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Justice-Involved Individuals

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California: AB1008, “Ban the Box”

All employers with more than 5 employees, excluding certain law enforcement and government jobs, must follow this new protocol:

From now on employers cannot ask any questions about convictions on job applications. There should be no “box” to be checked about felony convictions. In addition, during the job interview, it is ILLEGAL to inquire about your criminal history. Only AFTER an offer has been given can they ask about your criminal background. They can give you a “conditional offer” which means an offer contingent on a background check. Not all employers will even do a background check.

If they do decide to do a background check, they will see the conviction, but by LAW they must do an assessment in which they:

1. Consider the nature of the offense

2. How much time has passed

3. How the offense relates to the job itself

They must communicate their decision to the candidate in writing. The candidate then has five days to respond/repeal the decision. THEN the employer considers the position then makes a final decision.

If you have other arrests, convictions that have been sealed/dismissed, or any diversion programs they by LAW cannot consider this when doing a background check.

If an employer DOES have a “felony conviction” box after January 1st, 2018, do NOT check the box. It is an illegal question that is no longer allowed under California law. If they do ask about your felony conviction prior to a job offer (on the application/interview) THEY are breaking the law.

If you think you have been disqualified based on your felony conviction and they asked illegal questions during the interview/on the job application call California Department of Fair Employment and Housing (DFEH) to file a complaint.

Updates on Prop 47- Reduces some felonies to misdemeanors

If you have ever been convicted of drug possession or petty theft (under $950) in the state of California, you may be eligible to have the conviction on your record changed from a felony to a misdemeanor.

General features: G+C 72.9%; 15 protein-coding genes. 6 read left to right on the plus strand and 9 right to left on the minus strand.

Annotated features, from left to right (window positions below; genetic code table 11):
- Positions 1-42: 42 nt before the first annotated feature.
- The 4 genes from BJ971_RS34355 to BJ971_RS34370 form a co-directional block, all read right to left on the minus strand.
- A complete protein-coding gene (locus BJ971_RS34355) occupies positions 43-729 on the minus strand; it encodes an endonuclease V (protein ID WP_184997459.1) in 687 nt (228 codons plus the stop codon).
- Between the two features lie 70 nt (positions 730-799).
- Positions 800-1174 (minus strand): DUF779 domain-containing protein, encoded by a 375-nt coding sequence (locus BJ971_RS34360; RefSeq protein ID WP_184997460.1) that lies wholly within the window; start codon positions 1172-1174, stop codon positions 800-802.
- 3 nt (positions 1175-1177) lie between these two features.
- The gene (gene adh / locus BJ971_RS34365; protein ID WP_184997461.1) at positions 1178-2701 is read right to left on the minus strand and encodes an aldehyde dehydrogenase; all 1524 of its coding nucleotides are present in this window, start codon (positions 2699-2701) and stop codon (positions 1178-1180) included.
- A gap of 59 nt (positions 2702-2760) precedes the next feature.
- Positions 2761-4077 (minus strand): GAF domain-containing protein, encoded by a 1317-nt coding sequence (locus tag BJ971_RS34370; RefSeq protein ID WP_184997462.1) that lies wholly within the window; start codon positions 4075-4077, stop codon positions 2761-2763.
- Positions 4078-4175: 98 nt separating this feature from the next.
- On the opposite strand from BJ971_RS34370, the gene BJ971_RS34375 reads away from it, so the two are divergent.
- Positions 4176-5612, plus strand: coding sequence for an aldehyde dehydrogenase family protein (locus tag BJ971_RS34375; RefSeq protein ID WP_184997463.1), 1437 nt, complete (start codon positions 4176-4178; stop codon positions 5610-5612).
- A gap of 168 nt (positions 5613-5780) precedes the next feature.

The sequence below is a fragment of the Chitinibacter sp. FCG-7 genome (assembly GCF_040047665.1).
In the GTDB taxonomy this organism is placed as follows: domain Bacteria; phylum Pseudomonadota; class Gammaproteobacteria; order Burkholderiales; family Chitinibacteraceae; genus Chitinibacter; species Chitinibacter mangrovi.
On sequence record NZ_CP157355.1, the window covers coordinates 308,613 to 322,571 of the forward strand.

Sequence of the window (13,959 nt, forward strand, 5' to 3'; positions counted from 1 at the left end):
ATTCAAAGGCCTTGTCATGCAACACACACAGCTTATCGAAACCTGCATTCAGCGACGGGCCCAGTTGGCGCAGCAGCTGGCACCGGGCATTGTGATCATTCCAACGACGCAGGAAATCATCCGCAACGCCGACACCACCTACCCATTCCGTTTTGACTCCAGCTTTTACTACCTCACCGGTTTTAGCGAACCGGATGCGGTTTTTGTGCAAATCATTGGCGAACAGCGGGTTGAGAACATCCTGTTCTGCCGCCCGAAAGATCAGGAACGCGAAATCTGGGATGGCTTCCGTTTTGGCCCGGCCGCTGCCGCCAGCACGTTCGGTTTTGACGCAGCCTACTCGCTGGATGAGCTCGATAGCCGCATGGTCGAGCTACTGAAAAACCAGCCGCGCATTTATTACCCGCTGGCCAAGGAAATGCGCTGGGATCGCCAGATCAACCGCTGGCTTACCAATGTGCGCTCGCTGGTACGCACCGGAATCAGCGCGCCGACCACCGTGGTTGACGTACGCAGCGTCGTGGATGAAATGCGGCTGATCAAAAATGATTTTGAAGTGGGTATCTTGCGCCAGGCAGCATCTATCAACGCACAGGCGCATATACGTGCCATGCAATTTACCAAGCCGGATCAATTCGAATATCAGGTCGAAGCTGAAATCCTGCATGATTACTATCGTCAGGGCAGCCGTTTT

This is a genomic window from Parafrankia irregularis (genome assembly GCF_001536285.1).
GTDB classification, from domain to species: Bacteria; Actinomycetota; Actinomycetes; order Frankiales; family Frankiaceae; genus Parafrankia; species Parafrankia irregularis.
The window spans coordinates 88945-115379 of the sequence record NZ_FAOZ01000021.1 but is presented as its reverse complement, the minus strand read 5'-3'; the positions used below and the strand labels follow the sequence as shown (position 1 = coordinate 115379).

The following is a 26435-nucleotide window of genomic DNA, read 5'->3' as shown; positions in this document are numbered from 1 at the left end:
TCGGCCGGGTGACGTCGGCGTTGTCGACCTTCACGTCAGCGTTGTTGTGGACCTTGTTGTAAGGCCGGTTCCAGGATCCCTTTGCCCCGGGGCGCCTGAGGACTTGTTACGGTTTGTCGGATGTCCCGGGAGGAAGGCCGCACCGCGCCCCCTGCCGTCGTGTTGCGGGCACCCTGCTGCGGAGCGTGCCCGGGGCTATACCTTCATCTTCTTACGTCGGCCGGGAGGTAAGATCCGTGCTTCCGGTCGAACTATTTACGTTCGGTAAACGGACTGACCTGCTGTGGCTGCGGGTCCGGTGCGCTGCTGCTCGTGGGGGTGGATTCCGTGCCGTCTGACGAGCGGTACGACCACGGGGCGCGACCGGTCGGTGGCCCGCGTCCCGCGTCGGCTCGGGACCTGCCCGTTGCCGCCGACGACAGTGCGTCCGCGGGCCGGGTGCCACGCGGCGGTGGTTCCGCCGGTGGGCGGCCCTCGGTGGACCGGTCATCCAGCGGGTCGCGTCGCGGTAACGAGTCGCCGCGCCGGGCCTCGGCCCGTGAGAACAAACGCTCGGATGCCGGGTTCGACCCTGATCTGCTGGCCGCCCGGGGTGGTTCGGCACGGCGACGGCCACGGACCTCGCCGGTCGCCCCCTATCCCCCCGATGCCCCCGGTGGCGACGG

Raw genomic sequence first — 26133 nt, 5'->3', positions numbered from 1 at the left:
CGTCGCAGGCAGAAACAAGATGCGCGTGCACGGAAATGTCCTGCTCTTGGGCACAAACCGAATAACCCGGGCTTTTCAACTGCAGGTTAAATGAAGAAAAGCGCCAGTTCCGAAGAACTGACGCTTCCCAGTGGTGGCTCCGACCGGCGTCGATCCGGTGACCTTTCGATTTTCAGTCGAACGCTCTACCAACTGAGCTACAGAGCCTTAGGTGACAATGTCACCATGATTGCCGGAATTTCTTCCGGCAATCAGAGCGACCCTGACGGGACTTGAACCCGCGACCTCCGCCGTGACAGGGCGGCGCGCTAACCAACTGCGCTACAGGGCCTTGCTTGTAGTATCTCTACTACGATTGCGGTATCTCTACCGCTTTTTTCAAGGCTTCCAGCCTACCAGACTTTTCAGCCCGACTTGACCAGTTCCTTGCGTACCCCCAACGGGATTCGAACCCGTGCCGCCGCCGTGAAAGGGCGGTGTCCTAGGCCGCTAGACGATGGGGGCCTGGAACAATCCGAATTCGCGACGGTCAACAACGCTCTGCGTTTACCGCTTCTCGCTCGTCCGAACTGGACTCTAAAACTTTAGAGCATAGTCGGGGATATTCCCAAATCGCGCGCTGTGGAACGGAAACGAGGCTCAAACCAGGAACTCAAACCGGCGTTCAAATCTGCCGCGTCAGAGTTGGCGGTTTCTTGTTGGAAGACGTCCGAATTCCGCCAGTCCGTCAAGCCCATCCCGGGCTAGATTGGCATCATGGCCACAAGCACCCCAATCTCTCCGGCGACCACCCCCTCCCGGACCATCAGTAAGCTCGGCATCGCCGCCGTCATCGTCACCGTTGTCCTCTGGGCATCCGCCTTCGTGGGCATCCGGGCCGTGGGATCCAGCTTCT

A recent change in California law (Proposition 47) reduced simple drug possession and petty theft (under $950) from felonies to misdemeanors with some limited exceptions. This change is retroactive, meaning most people previously convicted of any of these offenses can have them changed to misdemeanors on their record. Individuals can file a petition for a Prop 47 reclassification until November 2017. To file a petition, contact the San Diego Public Defender by phone at (619) 338-4700 or through their website and ask about Proposition 47.

For more information, view Frequently Asked Questions here.

CalFresh Eligibility Expansion 

Starting April 1, 2015, if you have a felony drug conviction, and you are complying with your probation or parole, or have completed probation or parole, you may be eligible for CalFresh and/or CalWORKs! New rules will go into effect April 1st that lift a previous ban on benefits and increase access to benefits to individuals with previous drug-related felonies.  If you or anyone in your home has been affected by this ban, you can apply as early as March 1st to receive benefits April 1st. To learn more and/or to take advantage of this resource, please select language for CalFresh (English and Spanish) and here for CalWORKs, contact 2-1-1 San Diego.

 

Post Incarceration Re-entry Resource Guide 

When individuals are released from local jail or state prison, they are faced with the task of finding resources with limited guidance and immediate needs. Many of these men and women re-entering our community from incarceration struggle with substance abuse, mental and physical health issues, unstable housing situations, legal problems, and social stigma that can make it even more difficult to find stability.

We are fortunate in San Diego County to have resources available to help and support formerly incarcerated individuals during their transition. With so many resources available, navigating these systems can be overwhelming. The San Diego County District Attorney’s office, San Diego County Sheriff’s Department, San Diego County Probation Department, San Diego Re-entry Roundtable and 2-1-1 San Diego partnered together to improve access to the re-entry resources in San Diego County.

It has been proven that the first 72 hours post-release from prison or jail is a critical time in which connections to an individual’s most crucial needs must be met in order to ensure their long-term success, safety, and stability. Keeping this in mind, it is recommended that when building a stabilization plan the top three resources are clearly identified as immediate needs.

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Re-Entry Events Calendar


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Family Resources


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View Family Resources Here

Re-entry Roundtable


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View Re-entry Roundtable Here